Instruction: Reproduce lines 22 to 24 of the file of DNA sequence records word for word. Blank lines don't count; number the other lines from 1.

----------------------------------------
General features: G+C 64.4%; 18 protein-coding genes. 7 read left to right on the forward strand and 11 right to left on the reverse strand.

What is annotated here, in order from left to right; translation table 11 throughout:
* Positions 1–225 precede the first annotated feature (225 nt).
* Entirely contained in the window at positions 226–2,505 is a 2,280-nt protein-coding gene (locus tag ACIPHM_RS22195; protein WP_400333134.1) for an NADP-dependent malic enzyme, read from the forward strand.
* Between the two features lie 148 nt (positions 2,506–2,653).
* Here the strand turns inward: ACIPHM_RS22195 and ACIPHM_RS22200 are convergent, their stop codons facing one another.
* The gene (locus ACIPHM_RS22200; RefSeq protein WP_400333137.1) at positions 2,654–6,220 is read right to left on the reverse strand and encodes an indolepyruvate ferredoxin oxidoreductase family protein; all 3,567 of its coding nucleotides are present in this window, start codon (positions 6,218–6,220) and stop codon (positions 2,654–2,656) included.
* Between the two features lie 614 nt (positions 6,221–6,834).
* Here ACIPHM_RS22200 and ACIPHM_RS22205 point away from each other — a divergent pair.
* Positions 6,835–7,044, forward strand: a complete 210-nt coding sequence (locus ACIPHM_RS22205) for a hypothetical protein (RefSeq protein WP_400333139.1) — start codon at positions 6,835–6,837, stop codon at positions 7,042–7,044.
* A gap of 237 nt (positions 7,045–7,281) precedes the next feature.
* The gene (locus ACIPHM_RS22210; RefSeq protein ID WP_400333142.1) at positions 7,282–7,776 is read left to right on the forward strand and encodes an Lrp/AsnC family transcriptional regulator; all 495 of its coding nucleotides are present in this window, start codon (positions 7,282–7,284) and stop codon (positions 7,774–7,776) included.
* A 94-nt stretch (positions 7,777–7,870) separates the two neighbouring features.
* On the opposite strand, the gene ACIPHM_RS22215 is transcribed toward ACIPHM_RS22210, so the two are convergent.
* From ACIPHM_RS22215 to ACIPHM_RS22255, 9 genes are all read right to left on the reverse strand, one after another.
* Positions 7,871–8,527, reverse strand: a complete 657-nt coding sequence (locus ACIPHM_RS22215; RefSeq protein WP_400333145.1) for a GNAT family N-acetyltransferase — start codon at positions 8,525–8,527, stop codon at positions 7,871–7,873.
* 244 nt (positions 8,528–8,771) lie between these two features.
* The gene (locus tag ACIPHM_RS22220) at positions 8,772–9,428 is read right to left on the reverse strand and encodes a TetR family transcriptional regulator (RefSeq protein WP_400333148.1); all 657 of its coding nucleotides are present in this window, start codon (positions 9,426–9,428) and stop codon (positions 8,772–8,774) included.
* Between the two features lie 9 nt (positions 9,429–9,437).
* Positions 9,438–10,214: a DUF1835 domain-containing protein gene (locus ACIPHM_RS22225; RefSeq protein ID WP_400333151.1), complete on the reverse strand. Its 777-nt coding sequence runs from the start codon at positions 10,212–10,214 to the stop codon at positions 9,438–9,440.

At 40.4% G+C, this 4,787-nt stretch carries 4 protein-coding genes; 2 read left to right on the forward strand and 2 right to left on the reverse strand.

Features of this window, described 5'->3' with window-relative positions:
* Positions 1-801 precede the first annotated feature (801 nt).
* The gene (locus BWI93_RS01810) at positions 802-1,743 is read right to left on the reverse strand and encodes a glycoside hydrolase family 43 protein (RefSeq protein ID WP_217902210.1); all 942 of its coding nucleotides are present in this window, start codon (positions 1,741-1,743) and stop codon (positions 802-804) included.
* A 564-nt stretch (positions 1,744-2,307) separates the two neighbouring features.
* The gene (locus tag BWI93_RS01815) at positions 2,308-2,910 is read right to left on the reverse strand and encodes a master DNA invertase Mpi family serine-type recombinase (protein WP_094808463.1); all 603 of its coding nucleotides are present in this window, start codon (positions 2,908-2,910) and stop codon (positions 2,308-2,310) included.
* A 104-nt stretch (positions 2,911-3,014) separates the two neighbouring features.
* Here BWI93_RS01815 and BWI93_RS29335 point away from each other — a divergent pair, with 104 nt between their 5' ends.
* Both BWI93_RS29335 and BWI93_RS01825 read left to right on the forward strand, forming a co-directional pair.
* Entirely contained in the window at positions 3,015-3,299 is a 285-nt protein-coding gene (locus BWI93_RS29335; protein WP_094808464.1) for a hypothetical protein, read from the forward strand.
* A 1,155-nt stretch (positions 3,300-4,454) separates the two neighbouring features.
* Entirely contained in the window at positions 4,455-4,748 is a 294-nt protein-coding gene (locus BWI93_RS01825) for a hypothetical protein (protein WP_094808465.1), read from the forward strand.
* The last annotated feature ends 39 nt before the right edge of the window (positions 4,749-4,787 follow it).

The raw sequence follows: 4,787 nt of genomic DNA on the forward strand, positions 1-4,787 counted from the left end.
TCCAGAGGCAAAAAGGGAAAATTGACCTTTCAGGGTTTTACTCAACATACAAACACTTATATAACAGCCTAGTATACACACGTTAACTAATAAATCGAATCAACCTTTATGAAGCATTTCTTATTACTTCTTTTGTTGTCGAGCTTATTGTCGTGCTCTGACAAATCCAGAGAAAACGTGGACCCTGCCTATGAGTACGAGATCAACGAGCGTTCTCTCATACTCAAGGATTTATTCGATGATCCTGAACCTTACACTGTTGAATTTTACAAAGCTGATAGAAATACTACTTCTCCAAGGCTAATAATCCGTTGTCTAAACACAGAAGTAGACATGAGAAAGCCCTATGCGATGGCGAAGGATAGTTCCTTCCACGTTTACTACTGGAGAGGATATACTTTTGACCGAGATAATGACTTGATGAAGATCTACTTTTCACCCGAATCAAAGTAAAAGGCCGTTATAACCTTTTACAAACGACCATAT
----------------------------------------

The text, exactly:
Features of this window, described 5'->3' with window-relative positions:
* Positions 1-801 precede the first annotated feature (801 nt).
* The gene (locus BWI93_RS01810) at positions 802-1,743 is read right to left on the reverse strand and encodes a glycoside hydrolase family 43 protein (RefSeq protein ID WP_217902210.1); all 942 of its coding nucleotides are present in this window, start codon (positions 1,741-1,743) and stop codon (positions 802-804) included.